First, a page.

There is no easy way to change old habits. But at the Danish newspaper Kristeligt Dagblad, we found a way to do just that by encouraging print readers to engage with digital content.
Prior to our successful initiative, titled “It’s better to travel well than to arrive,” responding subscribers had very limited engagement with our e-paper, and statements from questionnaires disclosed a general limited use of our Web experience. To motivate print readers to go digital, we focused our campaign on inspiring and supporting behavioural change. It was all about uncovering needs and making the readers want the digital content.
The result of this initiative spoke for itself: The use of the digital product grew by 95% and we reduced the subscriber churn by 27%.
Like most other newspapers, Kristeligt Dagblad is challenged by digital transformation of the media world and the increasing cost of distribution. Therefore, we had to change the habits of print readers and motivate them to engage with digital content. In the end our goal was — and still is — all about customer retention. To facilitate that, we need to ensure our readers are getting the most out of their subscriptions.
The first question to ask when seeking to influence behavioural changes is: What makes people stick to their usual behaviour? In this case: What makes our readers stick to the printed newspaper? Is it lack of information about alternatives? Conservative beliefs that new equals bad? Or simply the fact that habits are not changed without a fight?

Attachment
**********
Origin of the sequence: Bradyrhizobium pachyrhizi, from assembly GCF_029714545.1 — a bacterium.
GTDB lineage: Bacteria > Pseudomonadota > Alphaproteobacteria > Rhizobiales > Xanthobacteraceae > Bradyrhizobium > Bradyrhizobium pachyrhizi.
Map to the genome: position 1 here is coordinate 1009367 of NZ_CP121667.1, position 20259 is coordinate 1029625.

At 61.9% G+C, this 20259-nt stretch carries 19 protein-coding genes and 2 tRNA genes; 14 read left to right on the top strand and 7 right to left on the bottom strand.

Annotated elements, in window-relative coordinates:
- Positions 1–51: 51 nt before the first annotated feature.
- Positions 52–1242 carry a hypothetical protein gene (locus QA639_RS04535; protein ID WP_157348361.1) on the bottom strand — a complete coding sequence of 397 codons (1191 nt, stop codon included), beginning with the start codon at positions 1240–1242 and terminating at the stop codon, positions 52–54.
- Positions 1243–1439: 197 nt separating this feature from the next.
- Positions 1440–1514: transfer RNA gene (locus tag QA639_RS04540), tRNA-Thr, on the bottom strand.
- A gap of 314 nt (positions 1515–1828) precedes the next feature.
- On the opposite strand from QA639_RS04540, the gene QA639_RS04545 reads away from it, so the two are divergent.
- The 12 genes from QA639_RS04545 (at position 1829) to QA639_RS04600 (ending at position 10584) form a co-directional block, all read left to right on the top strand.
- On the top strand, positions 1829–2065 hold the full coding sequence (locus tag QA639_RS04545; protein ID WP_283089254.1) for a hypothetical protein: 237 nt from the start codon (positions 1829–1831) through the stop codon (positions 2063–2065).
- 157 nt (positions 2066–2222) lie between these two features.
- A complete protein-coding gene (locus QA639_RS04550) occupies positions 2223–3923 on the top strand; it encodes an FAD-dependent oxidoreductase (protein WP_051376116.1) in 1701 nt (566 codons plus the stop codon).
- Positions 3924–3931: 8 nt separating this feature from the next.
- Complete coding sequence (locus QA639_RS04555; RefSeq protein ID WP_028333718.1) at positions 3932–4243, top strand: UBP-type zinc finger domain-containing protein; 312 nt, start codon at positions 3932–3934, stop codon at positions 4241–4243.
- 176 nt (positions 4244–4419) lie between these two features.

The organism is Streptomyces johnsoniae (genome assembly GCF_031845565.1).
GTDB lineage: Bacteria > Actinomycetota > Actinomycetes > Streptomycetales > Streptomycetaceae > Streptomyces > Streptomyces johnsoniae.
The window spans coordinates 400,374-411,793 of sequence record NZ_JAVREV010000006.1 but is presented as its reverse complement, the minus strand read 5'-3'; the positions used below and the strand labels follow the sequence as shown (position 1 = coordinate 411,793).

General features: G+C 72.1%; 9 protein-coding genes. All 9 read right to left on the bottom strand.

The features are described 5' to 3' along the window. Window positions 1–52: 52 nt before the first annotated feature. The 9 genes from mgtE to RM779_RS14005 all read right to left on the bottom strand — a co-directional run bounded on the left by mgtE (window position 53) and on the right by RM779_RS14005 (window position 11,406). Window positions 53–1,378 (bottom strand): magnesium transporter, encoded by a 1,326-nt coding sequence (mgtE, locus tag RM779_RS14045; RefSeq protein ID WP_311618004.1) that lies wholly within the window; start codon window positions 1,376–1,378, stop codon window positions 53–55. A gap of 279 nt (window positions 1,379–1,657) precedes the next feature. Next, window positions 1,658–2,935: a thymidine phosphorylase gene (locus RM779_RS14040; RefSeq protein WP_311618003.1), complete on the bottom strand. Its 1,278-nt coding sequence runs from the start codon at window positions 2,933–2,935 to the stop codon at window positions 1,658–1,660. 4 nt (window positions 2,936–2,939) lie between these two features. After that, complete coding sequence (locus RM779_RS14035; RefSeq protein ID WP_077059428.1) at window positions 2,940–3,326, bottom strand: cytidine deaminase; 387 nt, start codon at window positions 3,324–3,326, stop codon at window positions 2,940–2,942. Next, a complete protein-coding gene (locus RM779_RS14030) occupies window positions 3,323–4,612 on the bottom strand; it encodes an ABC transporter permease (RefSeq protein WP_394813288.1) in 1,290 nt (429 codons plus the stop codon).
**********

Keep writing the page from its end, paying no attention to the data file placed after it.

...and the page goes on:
Regardless, our strategy eliminated all the above reasons by focusing on service and guidance, omnichannel communication, and highlighting added value.
Thinking about service above sales is central to our strategy. We have been extremely aware that to change readers’ habits, the new habits must be easily accessible.
Focusing on high-quality and relevant content was central to our strategy. Based on behavioural data and surveys, we combined a collection of themes print readers viewed as highly valuable.
The most popular themes were assembled into seven digital-only editions that would likely be desirable to our readers. For example, we combined content in the digital-only editions and magazines about relationships and love, why we celebrate Easter, a subscriber-only podcast series with insights into the Arab world, and a special summer crossword edition.
We also put a lot of effort into the marketing strategy and campaign to increase awareness and gain maximum customer engagement. We had to reach the readers on their preferred channels and target them with the right messages. We tested throughout the year, and as new communication materials were tested, more channels were introduced.
We also invested time and resources in the seven editions and made sure all departments were aligned. It was a perfect case of breaking down existing silos to create an integrated campaign. This ensured that our readers became aware of Kristeligt Dagblad’s digital content.
Today, almost two years after the implementation of our strategy, the growth of digital readership is increasing every week. We continue our focus on getting readers’ attention on multiple platforms, and we are investing in interesting digital content — including fine-tuned visual and interactive design, complex data visualisations, audio/video packages, and even games. This content is only found online.
The success of our strategy goes beyond the marketing and sales department of Kristeligt Dagblad. It is based on collaboration across all departments to make sure our service and guidance, editorial content, and marketing strategy provide a cooperative foundation to inform and inspire our readers.